Hansberry’s play shows an “American Dream” for all Americans. The social implications are not as great in Miller’s play, but completion goal is still joy. Lee Jacobus argues that A Raisin in the Sun programs all the traditional values of the “American Dream:” This play shows the American dream as it is felt not just by African-Americans but by all Americans: If you strive and save your cash, if you hold to the proper values and hope, then you can buy your own home and have a sort of space and privacy that permits individuals to reside in self-respect. (Jacobus 1214) Willy Loman wished to be well-liked and the Younger’s simply wished to live somewhere with more self-respect. The home that the Younger’s occupy reveals the indecency in which they are surrounded, which mentions the terrible scenarios that surround their entire race. As soon as Ruth finds out that Mother bought a home she rejoices, “my time– to say goodbye– to these God-damned splitting walls!– and these marching roaches!– and this confined little closet which ain’t now or never was no cooking area” (Raisin 2.1)! To Mother and Ruth living in that location was indecent; it belittled them. Walter’s and Ruth’s son did not have his own room; he had to sleep on the couch in the living-room. The Youngers are worse off than the Lomans; that’s not to say that a person worked more difficult than the other, however possible greater inspiration and a much better understanding of the “American Dream” did the Youngers have. Arthur Miller’s play can work as a reminder that the “American Dream” is just a dream and will not always become a reality no matter how tough one works. On the other hand there is A Raisin in the Sun which gives factor to believe that the “American Dream” lives and genuine.
Both Miller’s and Hansberry’s plays have the death of a daddy which brings hope in both plays. In Death of a Salesman Willy thought that the life insurance coverage would assist his son Biff. Willy does the ultimate sacrifice because he thinks that Biff has a much better opportunity to succeed with the cash. Biff has the capability to let his complete possible shine and be out from under his daddy’s shadow. The audience does not know what ever takes place to Biff, however a minimum of there is some hope at the end of the play. In A Raisin in the Sun Walter Sr.’s death gives the Youngers the capability to make a better life. Walter Sr. worked his entire life in order for his household to have a much better life; his death was the final payment which would allow his household the chance to live their dream. Death provided both households hope; however, in Miller’s play there was very little hope till completion, but in Hansberry’s play hope is translucented the majority of the play. Walter and Ruth are talking about coming together and how things do not have to be so hard; speaking of the previous Ruth states, “Honey … life do not need to resemble this. I suggest sometimes individuals can do things so that things are much better … you remember how we used to talk when Travis was born … about the way we were going to live …” (2.1 ). Ruth and Walter both had hope that they would accomplish their dreams and help pave a much better future for Travis. The “American Dream” lives even before Walter Sr.’s death and flourishes after because of his hard work. In both plays death brings hope and reinforces the idea of the “American Dream.”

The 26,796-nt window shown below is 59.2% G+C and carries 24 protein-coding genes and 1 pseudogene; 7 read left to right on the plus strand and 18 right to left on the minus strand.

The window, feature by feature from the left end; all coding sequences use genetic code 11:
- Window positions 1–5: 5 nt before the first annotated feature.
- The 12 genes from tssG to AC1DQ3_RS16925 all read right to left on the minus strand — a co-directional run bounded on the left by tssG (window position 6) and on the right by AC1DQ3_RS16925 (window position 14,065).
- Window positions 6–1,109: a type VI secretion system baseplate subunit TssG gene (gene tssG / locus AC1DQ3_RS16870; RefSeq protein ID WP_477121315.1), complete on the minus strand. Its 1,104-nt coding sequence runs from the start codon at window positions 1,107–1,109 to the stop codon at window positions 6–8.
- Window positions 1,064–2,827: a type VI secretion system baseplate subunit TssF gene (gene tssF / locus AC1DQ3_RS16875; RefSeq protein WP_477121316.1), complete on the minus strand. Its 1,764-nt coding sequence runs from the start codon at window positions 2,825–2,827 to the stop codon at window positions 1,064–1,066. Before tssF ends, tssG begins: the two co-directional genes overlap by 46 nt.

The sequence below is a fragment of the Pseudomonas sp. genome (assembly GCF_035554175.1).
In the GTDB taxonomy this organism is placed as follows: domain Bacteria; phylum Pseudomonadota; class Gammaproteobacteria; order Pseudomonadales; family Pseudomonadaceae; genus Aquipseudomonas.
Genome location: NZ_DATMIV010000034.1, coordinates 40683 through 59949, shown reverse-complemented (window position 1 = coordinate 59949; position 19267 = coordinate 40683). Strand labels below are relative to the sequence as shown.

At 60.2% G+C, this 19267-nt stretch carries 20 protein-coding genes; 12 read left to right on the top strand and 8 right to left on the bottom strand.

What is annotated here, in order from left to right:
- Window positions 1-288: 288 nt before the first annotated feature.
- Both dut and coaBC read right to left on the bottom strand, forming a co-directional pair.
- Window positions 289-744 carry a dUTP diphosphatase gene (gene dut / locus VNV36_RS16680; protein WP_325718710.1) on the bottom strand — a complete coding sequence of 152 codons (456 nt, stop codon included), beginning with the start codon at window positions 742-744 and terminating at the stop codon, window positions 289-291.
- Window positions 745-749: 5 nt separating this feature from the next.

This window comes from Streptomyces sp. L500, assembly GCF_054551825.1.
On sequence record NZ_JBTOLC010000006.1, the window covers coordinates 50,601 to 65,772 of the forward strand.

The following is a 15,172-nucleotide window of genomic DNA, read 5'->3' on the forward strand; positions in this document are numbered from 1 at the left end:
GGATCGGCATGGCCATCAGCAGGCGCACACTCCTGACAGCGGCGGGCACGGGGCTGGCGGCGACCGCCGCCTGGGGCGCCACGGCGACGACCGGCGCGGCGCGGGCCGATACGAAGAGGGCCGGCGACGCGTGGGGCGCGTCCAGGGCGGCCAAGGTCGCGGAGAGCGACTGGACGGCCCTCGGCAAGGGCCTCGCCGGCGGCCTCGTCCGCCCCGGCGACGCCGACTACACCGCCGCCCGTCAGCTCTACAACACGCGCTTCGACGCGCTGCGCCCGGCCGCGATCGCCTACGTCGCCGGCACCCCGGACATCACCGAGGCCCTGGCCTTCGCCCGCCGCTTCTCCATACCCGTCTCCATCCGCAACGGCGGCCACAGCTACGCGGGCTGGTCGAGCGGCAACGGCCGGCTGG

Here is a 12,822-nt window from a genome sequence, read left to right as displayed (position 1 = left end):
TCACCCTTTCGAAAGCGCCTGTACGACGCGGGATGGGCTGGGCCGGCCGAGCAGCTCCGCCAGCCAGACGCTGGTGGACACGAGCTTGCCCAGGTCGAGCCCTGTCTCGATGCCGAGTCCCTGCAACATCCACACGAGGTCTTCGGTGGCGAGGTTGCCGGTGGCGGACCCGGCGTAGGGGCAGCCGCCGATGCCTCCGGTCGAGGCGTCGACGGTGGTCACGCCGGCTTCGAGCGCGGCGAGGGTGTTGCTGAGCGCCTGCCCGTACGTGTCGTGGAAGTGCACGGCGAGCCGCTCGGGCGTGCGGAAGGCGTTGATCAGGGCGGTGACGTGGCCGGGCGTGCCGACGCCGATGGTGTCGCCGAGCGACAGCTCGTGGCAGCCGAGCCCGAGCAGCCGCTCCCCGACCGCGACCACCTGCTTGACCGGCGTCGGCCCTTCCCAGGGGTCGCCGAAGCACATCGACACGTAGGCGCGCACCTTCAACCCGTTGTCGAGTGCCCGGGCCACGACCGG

As stated previously, the dream in Hansberry’s play can be applied to all Americans white or black. Lots of critics criticized Hansberry for writing the play in this style, however no matter what Walter Lee aims to get out of the ghetto and attain his dream. Walter’s dream is to be independent, a dream in which Darwin Turner claims to be commonly accepted by whites, “Resenting his financial dependence upon his white employer and his mother, he defines manhood as the capability to support and offer luxuries for a family– a concept certainly accepted by the majority of white Americans” (Turner 5). This concept that just whites want to be independent is absurd because self-reliance is the exact same as freedom. Slaves wanted flexibility; the next thing for them to desire would be independence in order to ensure their happiness. The “American Dream” is not just for one race however for all people that concern and are born into the United States of America.
Lorraine Hansberry’s A Raisin in the Sun and Arthur Miller’s Death of a Salesman both have a strong sense of the “American Dream;” both have their own views on the reality of the dream, however just one provides an optimistic view in its ending, A Raisin in the Sun. David Cooper thinks this to be an incredibly uplifting play and states, “It is a play about distress, futility, and tragedy, but likewise about hope and pride and what kind of conviction and commitment it takes to bring hope out of hopelessness, courage out of worry, and idealism out of fatalism” (Cooper 59). Many critics believed that Walter Lee was aspiring to resemble the oppressive white men who were over him, however the “American Dream” is not just for those males; it is for anyone, even African-Americans. In Miller’s play a pessimistic view of the “American Dream” is seen and it is not till completion that a little look of hope peaks through for Biff. The audience however, still does not understand what will come of Biff which causes the ending to be abstract, like a dream or a myth; this ending leaves a downhearted outlook on the “American Dream.” Hansberry’s play ends with Walter Lee entering his manhood and attaining his dream, leaving hope.